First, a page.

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4CPS-262 A novel artificial intelligence-based tool to assess anticholinergic burden: a survey
  1. A Secchi1,
  2. C Fox2,
  3. H Mamayusupova3,
  4. S Sami4,
  5. I Maidment5,
  6. S Coulton6,
  7. PK Myint7,
  8. C Fox8
  1. 1Kent and Medway NHS Partnership Trust, Pharmacy, Maidstone, United Kingdom
  2. 2University of Exeter- College of Medicine and Health, University of Exeter, Norwich, United Kingdom
  3. 3University of Essex- Co4 3sq- UK, Essex University, Essex, United Kingdom
  4. 4University of East Anglia- Norwich- NR4 7TJ- UK, University of East Anglia, Norwich, United Kingdom
  5. 5Aston University, Pharmacy, Birmingham, United Kingdom
  6. 6University of Kent, University of Kent, Kent, United Kingdom
  7. 7Ageing Clinical & Experimental Research Team- Institute of Applied Health Sciences- University of Aberdeen- Aberdeen- Scotland- UK, Institute of Applied Health Sciences, Aberdeen, United Kingdom
  8. 8University of Exeter- College of Medicine and Health, College of Medicine and Health, Norwich, United Kingdom


Background and Importance Many medications possess anticholinergic activity. Their use is associated with a number of serious adverse effects including cognitive effects. The cumulative anticholinergic effect of medications as assessed by tools such as the anticholinergic burden scale (AchB) can identify people particularly at risk of anticholinergic side-effects. Currently, more than 20 tools are available for clinicians to use, but there is no consensus on the most appropriate tool.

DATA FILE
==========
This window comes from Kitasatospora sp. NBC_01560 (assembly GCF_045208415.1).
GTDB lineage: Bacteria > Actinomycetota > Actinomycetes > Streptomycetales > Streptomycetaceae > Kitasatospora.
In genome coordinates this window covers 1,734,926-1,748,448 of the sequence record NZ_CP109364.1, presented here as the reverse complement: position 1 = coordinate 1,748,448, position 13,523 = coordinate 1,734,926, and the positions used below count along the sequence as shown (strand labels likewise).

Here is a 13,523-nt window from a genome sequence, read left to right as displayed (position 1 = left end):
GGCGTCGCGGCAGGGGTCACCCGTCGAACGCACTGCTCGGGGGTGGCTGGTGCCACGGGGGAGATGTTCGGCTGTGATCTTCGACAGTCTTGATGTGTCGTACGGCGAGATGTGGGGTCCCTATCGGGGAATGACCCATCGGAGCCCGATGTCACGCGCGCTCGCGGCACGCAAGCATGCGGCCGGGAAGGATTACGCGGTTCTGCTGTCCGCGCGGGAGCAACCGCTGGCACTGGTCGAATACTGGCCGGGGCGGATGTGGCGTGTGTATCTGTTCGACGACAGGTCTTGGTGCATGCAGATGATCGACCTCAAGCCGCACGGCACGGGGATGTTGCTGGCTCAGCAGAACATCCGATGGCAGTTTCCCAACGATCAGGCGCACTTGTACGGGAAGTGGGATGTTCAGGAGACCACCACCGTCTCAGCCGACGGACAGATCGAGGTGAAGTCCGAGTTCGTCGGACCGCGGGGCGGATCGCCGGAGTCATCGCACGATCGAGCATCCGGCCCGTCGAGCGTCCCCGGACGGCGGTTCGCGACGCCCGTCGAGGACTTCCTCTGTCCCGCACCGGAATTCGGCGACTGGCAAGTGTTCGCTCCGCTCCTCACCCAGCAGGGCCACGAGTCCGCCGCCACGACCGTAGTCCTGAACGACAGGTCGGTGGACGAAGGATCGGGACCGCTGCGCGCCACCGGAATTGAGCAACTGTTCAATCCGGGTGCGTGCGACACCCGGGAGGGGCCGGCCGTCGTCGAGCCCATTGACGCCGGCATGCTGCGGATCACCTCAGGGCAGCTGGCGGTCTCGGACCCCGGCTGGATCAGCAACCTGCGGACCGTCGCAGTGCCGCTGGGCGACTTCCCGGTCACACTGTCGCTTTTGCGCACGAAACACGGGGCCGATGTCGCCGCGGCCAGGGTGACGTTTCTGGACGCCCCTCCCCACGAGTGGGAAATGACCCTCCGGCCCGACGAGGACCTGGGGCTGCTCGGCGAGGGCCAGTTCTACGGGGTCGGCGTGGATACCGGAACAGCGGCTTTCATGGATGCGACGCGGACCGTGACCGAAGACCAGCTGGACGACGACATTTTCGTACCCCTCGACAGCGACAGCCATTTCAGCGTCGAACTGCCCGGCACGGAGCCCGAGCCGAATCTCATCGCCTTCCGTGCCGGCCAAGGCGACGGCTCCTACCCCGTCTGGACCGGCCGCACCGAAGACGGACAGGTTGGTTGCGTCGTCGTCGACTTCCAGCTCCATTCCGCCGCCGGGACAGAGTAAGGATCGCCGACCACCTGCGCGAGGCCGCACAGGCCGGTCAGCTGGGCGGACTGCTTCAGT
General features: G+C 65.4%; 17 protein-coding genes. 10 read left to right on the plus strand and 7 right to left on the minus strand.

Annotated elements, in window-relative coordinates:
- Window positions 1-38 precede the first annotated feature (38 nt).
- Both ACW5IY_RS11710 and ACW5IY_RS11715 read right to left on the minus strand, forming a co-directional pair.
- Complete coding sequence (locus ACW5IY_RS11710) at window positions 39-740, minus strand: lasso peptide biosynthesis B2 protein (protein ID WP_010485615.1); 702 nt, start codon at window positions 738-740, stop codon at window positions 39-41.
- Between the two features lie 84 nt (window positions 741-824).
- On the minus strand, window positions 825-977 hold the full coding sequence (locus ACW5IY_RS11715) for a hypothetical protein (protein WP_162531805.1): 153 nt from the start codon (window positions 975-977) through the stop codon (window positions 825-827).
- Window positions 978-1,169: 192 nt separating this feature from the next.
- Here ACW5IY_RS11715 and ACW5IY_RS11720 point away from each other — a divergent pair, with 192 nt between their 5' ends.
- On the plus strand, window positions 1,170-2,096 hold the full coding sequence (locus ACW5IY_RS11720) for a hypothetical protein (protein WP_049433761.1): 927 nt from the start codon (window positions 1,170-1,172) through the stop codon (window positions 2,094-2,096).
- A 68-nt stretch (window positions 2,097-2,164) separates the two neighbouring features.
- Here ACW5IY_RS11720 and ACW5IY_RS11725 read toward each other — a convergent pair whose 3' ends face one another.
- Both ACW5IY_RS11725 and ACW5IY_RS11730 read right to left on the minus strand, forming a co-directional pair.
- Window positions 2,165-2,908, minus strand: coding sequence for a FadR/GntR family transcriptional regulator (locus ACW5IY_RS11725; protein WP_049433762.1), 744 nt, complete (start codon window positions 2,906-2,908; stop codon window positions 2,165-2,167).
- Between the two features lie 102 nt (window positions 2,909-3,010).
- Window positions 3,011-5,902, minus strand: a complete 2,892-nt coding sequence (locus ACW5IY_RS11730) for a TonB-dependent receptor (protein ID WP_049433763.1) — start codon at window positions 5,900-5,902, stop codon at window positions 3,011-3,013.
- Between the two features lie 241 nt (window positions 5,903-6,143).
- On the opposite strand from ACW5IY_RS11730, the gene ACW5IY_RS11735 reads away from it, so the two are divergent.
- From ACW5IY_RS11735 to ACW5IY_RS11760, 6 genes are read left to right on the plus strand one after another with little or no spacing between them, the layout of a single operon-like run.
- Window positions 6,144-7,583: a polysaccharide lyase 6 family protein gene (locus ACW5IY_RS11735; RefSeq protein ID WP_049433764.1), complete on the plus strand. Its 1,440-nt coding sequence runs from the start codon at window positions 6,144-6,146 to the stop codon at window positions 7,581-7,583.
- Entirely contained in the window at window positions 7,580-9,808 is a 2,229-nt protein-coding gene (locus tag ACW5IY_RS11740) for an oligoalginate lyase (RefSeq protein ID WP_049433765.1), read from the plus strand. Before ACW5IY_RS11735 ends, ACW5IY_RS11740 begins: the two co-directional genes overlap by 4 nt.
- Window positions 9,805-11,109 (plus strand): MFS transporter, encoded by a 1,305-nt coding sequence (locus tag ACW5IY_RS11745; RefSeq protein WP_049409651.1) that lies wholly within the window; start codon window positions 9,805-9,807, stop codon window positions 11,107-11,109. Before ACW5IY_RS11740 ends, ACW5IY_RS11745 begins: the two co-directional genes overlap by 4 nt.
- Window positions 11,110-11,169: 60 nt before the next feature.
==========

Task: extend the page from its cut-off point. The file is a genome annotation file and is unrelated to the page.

Aim and Objectives To assess the overall need for an assessment tool as well as the usability of a newly created tool, the International Anticholinergic Cognitive Burden Tool (IACT), to assess anticholinergic burden of medications.

Material and Methods A newly created online tool, International Anticholinergic Cognitive Burden Tool (IACT), based on natural language processing and chemical structure analysis, was developed and made available for clinicians to test its functions. We carried out a survey (between 8 February to 31 March, 2021) to assess the overall need for an assessment tool as well as the usability of the IACT.

Results A total of 110 responses were received from different countries and practitioners’ groups. The majority of the participants (86.11%) stated they would use a tool for AchB assessment if available and when they were asked to rate the IACT against other tools, amongst 34 responders, 20.59% rated it better and 8.82% rated it significantly better, 44.12% rated it neither better, nor worse, 14.71% rated it worse and 11.76% somewhat worse.

Conclusion and Relevance There is a need for an anticholinergic burden calculator to assess the anticholinergicity of medications. Tools such as the IACT potentially could meet this demand due its ability to assign scores to current and new medications appearing on the market based both on their chemical structure and reported adverse pharmacological effects.

Conflict of Interest No conflict of interest

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